Physical Units and Nomenclature

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Unless an explicit statement to the contrary is given, all numerical quantities used in LightLike are expressed in MKS (meter-kilogram-second) units, and all angles are expressed in radians.  The documentation for individual library subsystems is usually explicit about the physical units for inputs, parameters and outputs.  (The individual-system documentation is the html page that appears when one clicks the "?" symbol below a subsystem icon in the System Editor window).  However, if a unit specification has been omitted, the user should feel confident in assuming MKS units.  This applies particularly to LightLike data that is saved in HDF 5 file. HDF 5 data does not have physical units information explicitly indicated in the HDF 5 file.  

One potential ambiguity that arises is the physical unit of wavefront optical path difference (OPD).  "MKS" in this case could refer either to absolute length (meters) or to radians of phase.  In LightLike, OPD is almost always expressed in meters.  The documentation of individual subsystems should be explicit in this regard.

Time in LightLike is always expressed in units of seconds.

Physical nomenclature

There are several important optics quantities for which no universally consistent nomenclature exists.  We mention several key items here, and compare commonly used names with the names that were adopted in LightLike.

Irradiance, intensity:  These terms are often used interchangeably for the quantity whose MKS units are W/m2.  "Irradiance" is the term recommended by specialists in radiometry and by the standards committees, but the use of "intensity" has a long history in physics texts.  In the LightLike documentation and system modules, these two terms will also appear interchangeably.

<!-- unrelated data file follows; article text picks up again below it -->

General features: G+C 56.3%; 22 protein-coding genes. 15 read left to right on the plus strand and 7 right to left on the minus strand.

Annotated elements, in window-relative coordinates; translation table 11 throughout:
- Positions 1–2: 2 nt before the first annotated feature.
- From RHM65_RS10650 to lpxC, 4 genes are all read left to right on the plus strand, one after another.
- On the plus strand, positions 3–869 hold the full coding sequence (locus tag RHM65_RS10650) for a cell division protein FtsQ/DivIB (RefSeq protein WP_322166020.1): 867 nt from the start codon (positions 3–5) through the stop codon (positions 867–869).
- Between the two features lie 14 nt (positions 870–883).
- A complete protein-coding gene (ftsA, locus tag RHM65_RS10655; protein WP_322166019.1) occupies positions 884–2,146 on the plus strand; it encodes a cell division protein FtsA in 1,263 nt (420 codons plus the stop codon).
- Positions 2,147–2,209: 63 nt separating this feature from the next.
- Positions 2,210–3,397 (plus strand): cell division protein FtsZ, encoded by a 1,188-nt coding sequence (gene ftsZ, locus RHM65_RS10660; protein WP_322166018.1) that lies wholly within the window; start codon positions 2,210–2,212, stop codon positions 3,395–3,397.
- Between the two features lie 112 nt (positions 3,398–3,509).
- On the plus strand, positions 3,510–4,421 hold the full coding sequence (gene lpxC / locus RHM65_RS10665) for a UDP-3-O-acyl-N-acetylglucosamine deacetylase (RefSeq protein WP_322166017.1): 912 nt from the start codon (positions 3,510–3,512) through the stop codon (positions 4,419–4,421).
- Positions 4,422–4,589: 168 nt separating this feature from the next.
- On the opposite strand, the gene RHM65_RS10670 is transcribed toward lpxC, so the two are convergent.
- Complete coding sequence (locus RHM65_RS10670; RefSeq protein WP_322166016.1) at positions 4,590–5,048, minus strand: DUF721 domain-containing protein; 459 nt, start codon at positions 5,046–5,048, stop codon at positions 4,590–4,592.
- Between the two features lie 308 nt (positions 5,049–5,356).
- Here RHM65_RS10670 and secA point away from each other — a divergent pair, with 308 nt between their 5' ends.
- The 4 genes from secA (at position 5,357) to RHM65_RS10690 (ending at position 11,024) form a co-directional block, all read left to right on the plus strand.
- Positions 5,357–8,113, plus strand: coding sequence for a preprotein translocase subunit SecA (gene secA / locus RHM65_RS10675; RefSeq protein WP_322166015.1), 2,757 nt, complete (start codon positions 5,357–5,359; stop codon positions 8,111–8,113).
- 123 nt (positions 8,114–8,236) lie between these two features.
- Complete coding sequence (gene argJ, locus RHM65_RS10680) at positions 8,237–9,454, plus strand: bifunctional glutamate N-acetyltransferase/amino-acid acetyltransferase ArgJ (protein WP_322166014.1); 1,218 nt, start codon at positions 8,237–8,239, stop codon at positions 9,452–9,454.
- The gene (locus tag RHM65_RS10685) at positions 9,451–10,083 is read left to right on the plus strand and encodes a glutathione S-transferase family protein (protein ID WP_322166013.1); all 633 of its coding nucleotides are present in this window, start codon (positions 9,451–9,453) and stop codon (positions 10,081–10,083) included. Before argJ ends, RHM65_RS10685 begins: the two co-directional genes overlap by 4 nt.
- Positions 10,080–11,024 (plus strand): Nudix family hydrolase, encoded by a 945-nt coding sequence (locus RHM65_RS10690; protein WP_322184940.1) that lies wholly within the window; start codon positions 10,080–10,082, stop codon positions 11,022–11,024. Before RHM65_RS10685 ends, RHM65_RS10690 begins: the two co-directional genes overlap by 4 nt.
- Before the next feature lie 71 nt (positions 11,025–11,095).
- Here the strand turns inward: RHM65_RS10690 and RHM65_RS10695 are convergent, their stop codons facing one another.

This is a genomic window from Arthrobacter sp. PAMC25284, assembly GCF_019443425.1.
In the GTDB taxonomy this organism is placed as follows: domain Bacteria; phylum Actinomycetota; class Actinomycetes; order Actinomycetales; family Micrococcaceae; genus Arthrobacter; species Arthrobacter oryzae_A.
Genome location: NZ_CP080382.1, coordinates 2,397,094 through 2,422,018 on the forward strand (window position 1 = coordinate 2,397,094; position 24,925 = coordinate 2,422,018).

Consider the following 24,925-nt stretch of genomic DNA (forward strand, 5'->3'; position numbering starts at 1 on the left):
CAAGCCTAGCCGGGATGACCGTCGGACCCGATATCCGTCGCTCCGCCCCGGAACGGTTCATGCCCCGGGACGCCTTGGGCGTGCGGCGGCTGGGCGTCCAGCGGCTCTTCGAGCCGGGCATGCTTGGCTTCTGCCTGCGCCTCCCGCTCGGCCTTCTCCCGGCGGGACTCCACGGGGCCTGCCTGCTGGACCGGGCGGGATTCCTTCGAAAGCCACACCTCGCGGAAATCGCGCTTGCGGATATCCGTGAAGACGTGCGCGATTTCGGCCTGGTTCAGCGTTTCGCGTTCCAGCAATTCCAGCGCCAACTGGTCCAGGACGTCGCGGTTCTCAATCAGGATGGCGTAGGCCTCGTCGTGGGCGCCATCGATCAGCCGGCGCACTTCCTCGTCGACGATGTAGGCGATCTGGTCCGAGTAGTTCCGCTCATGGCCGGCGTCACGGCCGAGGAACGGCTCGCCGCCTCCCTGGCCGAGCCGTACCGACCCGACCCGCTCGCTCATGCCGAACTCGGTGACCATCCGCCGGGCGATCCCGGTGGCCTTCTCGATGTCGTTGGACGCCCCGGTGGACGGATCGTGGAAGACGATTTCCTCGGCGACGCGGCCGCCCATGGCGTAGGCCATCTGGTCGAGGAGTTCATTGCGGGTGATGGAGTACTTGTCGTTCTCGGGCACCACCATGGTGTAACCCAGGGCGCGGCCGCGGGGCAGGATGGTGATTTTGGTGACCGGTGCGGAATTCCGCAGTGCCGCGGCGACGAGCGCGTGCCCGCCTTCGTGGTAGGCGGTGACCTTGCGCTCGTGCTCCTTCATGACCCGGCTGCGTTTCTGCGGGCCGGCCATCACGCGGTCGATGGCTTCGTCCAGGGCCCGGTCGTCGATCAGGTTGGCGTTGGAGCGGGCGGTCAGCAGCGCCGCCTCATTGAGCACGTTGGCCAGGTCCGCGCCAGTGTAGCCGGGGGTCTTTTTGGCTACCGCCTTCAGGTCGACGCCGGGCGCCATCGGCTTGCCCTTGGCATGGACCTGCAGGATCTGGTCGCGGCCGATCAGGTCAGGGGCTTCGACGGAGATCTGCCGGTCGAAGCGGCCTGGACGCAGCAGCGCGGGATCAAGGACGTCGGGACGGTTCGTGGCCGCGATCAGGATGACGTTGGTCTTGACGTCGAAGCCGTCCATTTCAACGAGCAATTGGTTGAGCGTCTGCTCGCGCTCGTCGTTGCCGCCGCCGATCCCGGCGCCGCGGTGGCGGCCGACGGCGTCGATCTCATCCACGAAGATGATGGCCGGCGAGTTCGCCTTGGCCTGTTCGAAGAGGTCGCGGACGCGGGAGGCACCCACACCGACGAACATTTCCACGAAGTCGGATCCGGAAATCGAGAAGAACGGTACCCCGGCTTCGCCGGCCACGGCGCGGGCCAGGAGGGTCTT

Exposure, integrated intensity:  The term "exposure" is often used for the product  (irradiance)*(exposure length), whose MKS units are (W/m2)*sec= J/m2.  In LightLike modules, this quantity is almost always referred to as "integrated intensity", where "integration" in this case refers to the time dimension.  "Integrated intensity" is the standard output of all LightLike intensity- or energy-type optical sensors.

Integrated complex field:  This is an unphysical quantity which appears in at least one important LightLike sensor module.  LightLike's SimpleFieldSensor module was provided to make the complex optical field directly accessible to the user.  For reasons of coding uniformity with respect to the other temporally-integrating sensors, it was originally decided to define the output of the field sensor as (complex field)*(exposure length), with units of (W/m2)1/2 * (sec).  Of course, physically this is not a meaningful quantity, and does not scale sensibly with exposure length.

The user must apply the appropriate scale factor to renormalize SimpleFieldSensor's output to a physically meaningful quantity.  Suppose icf denotes SimpleFieldSensor's integrated complex field output.  Then, in order to obtain the physically sensible integrated intensity in J/m2, one must compute in post-processing the quantity

    integrated_intensity = |icf|2 / exposure_length .

    (Note that |icf|2 / exposure_length = |c_field*exposure_length|2 / exposure_length

                                                             = |c_field|2 * exposure_length

                                                             = integrated_intensity ).